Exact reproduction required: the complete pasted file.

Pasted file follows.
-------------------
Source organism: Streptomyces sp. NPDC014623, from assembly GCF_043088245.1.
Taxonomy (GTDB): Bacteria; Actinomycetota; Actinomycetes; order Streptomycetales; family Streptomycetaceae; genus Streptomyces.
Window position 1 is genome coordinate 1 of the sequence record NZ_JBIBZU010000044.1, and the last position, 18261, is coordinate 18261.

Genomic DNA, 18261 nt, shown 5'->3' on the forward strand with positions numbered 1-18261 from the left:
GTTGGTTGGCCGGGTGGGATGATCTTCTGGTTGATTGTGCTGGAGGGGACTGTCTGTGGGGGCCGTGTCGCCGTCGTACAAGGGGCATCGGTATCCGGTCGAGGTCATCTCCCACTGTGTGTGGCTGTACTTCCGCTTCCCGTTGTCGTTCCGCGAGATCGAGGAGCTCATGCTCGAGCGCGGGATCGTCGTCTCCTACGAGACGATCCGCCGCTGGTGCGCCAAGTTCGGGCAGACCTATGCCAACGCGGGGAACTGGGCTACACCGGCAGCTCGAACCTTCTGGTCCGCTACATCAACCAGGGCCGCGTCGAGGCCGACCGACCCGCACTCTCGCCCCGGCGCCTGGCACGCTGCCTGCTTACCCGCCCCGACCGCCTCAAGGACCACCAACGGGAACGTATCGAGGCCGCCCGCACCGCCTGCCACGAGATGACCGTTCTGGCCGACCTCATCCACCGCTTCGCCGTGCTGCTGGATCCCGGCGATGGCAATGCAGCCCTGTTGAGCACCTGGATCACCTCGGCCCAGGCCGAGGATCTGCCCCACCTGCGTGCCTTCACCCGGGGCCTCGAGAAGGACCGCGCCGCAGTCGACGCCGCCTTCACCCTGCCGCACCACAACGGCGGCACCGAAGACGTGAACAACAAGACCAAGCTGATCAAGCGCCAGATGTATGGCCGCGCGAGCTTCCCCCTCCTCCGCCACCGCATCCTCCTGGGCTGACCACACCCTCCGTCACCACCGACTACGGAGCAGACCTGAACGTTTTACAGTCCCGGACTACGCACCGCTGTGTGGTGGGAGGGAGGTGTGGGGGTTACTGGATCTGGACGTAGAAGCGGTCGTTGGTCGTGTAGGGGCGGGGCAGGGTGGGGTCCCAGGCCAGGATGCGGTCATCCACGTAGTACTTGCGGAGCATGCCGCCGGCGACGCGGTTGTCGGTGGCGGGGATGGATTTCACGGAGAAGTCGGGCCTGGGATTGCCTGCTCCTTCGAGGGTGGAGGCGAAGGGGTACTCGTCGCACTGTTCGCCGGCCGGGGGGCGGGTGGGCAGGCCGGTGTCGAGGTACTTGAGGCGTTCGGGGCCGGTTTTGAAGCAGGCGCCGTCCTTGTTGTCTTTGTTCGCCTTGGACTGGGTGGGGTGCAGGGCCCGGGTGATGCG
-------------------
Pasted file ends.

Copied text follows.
Source organism: Streptomyces sp. NPDC014623, from assembly GCF_043088245.1.
Taxonomy (GTDB): Bacteria; Actinomycetota; Actinomycetes; order Streptomycetales; family Streptomycetaceae; genus Streptomyces.
Window position 1 is genome coordinate 1 of the sequence record NZ_JBIBZU010000044.1, and the last position, 18261, is coordinate 18261.

Genomic DNA, 18261 nt, shown 5'->3' on the forward strand with positions numbered 1-18261 from the left:
GTTGGTTGGCCGGGTGGGATGATCTTCTGGTTGATTGTGCTGGAGGGGACTGTCTGTGGGGGCCGTGTCGCCGTCGTACAAGGGGCATCGGTATCCGGTCGAGGTCATCTCCCACTGTGTGTGGCTGTACTTCCGCTTCCCGTTGTCGTTCCGCGAGATCGAGGAGCTCATGCTCGAGCGCGGGATCGTCGTCTCCTACGAGACGATCCGCCGCTGGTGCGCCAAGTTCGGGCAGACCTATGCCAACGCGGGGAACTGGGCTACACCGGCAGCTCGAACCTTCTGGTCCGCTACATCAACCAGGGCCGCGTCGAGGCCGACCGACCCGCACTCTCGCCCCGGCGCCTGGCACGCTGCCTGCTTACCCGCCCCGACCGCCTCAAGGACCACCAACGGGAACGTATCGAGGCCGCCCGCACCGCCTGCCACGAGATGACCGTTCTGGCCGACCTCATCCACCGCTTCGCCGTGCTGCTGGATCCCGGCGATGGCAATGCAGCCCTGTTGAGCACCTGGATCACCTCGGCCCAGGCCGAGGATCTGCCCCACCTGCGTGCCTTCACCCGGGGCCTCGAGAAGGACCGCGCCGCAGTCGACGCCGCCTTCACCCTGCCGCACCACAACGGCGGCACCGAAGACGTGAACAACAAGACCAAGCTGATCAAGCGCCAGATGTATGGCCGCGCGAGCTTCCCCCTCCTCCGCCACCGCATCCTCCTGGGCTGACCACACCCTCCGTCACCACCGACTACGGAGCAGACCTGAACGTTTTACAGTCCCGGACTACGCACCGCTGTGTGGTGGGAGGGAGGTGTGGGGGTTACTGGATCTGGACGTAGAAGCGGTCGTTGGTCGTGTAGGGGCGGGGCAGGGTGGGGTCCCAGGCCAGGATGCGGTCATCCACGTAGTACTTGCGGAGCATGCCGCCGGCGACGCGGTTGTCGGTGGCGGGGATGGATTTCACGGAGAAGTCGGGCCTGGGATTGCCTGCTCCTTCGAGGGTGGAGGCGAAGGGGTACTCGTCGCACTGTTCGCCGGCCGGGGGGCGGGTGGGCAGGCCGGTGTCGAGGTACTTGAGGCGTTCGGGGCCGGTTTTGAAGCAGGCGCCGTCCTTGTTGTCTTTGTTCGCCTTGGACTGGGTGGGGTGCAGGGCCCGGGTGATGCG